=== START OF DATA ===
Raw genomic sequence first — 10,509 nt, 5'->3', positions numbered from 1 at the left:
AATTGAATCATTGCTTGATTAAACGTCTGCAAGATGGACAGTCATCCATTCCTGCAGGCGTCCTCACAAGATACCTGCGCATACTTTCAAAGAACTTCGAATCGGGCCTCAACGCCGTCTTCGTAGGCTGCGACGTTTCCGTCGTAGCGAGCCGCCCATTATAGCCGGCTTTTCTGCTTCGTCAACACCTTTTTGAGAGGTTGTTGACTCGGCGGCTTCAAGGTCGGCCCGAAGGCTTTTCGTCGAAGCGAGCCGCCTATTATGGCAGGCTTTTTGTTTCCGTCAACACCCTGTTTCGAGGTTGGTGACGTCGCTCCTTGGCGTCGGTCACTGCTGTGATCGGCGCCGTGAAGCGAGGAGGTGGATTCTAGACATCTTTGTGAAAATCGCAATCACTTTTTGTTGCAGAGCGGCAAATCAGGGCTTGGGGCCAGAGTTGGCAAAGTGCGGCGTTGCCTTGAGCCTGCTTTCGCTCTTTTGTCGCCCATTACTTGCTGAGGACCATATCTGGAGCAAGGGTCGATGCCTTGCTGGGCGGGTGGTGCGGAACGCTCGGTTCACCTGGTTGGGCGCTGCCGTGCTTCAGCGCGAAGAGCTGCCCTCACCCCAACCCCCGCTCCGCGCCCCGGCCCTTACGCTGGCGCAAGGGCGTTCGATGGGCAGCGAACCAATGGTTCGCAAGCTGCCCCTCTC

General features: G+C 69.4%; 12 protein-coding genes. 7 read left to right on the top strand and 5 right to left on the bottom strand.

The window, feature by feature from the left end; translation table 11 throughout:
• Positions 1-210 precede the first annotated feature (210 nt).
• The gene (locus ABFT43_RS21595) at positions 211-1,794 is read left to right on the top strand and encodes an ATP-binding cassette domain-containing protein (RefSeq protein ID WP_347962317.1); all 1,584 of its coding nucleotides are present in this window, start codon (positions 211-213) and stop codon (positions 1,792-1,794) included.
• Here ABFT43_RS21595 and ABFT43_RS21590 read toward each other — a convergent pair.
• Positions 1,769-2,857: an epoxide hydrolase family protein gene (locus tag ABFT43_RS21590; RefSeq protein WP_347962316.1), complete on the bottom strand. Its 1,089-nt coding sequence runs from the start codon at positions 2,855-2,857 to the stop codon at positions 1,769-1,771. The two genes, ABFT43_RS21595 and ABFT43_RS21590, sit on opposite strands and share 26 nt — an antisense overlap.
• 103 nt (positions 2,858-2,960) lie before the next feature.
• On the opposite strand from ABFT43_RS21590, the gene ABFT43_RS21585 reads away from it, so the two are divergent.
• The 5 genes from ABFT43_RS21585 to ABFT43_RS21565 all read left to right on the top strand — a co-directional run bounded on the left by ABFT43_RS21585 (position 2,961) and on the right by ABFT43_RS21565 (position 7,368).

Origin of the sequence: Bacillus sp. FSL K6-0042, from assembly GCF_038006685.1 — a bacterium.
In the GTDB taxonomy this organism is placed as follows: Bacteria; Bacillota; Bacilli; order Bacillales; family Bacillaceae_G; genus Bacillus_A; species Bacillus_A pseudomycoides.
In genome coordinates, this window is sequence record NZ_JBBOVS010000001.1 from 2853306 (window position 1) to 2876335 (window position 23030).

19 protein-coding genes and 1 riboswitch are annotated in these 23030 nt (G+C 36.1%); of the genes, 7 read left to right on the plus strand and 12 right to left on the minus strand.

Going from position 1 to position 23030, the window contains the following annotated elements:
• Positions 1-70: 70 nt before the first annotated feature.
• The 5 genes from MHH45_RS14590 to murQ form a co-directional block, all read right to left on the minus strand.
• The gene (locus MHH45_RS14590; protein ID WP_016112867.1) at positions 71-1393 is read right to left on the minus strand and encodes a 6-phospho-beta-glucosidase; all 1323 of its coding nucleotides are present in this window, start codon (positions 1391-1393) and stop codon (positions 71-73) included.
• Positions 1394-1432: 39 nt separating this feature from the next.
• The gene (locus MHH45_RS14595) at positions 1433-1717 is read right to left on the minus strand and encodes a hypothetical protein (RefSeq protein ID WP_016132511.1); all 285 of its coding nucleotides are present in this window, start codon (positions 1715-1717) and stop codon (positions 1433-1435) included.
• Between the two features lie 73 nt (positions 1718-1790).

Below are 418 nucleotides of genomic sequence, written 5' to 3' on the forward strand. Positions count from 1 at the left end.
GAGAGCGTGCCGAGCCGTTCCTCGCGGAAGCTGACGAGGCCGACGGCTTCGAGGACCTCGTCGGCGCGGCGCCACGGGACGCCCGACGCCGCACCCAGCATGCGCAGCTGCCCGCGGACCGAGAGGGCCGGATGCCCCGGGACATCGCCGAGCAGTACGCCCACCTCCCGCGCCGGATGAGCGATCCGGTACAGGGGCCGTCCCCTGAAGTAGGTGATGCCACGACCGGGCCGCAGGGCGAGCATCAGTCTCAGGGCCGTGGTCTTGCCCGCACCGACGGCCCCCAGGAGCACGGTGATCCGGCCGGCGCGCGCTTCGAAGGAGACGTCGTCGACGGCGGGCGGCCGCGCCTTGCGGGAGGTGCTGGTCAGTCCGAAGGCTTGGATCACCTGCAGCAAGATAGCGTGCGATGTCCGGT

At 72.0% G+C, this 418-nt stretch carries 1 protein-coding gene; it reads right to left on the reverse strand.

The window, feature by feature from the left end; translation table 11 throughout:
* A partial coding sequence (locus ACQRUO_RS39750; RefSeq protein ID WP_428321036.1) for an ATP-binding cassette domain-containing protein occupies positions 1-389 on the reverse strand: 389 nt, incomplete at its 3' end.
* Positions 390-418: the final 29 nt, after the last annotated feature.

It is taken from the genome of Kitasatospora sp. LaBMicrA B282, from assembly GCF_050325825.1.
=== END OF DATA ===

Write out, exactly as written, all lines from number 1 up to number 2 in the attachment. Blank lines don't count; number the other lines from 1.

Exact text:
Raw genomic sequence first — 10,509 nt, 5'->3', positions numbered from 1 at the left:
AATTGAATCATTGCTTGATTAAACGTCTGCAAGATGGACAGTCATCCATTCCTGCAGGCGTCCTCACAAGATACCTGCGCATACTTTCAAAGAACTTCGAATCGGGCCTCAACGCCGTCTTCGTAGGCTGCGACGTTTCCGTCGTAGCGAGCCGCCCATTATAGCCGGCTTTTCTGCTTCGTCAACACCTTTTTGAGAGGTTGTTGACTCGGCGGCTTCAAGGTCGGCCCGAAGGCTTTTCGTCGAAGCGAGCCGCCTATTATGGCAGGCTTTTTGTTTCCGTCAACACCCTGTTTCGAGGTTGGTGACGTCGCTCCTTGGCGTCGGTCACTGCTGTGATCGGCGCCGTGAAGCGAGGAGGTGGATTCTAGACATCTTTGTGAAAATCGCAATCACTTTTTGTTGCAGAGCGGCAAATCAGGGCTTGGGGCCAGAGTTGGCAAAGTGCGGCGTTGCCTTGAGCCTGCTTTCGCTCTTTTGTCGCCCATTACTTGCTGAGGACCATATCTGGAGCAAGGGTCGATGCCTTGCTGGGCGGGTGGTGCGGAACGCTCGGTTCACCTGGTTGGGCGCTGCCGTGCTTCAGCGCGAAGAGCTGCCCTCACCCCAACCCCCGCTCCGCGCCCCGGCCCTTACGCTGGCGCAAGGGCGTTCGATGGGCAGCGAACCAATGGTTCGCAAGCTGCCCCTCTC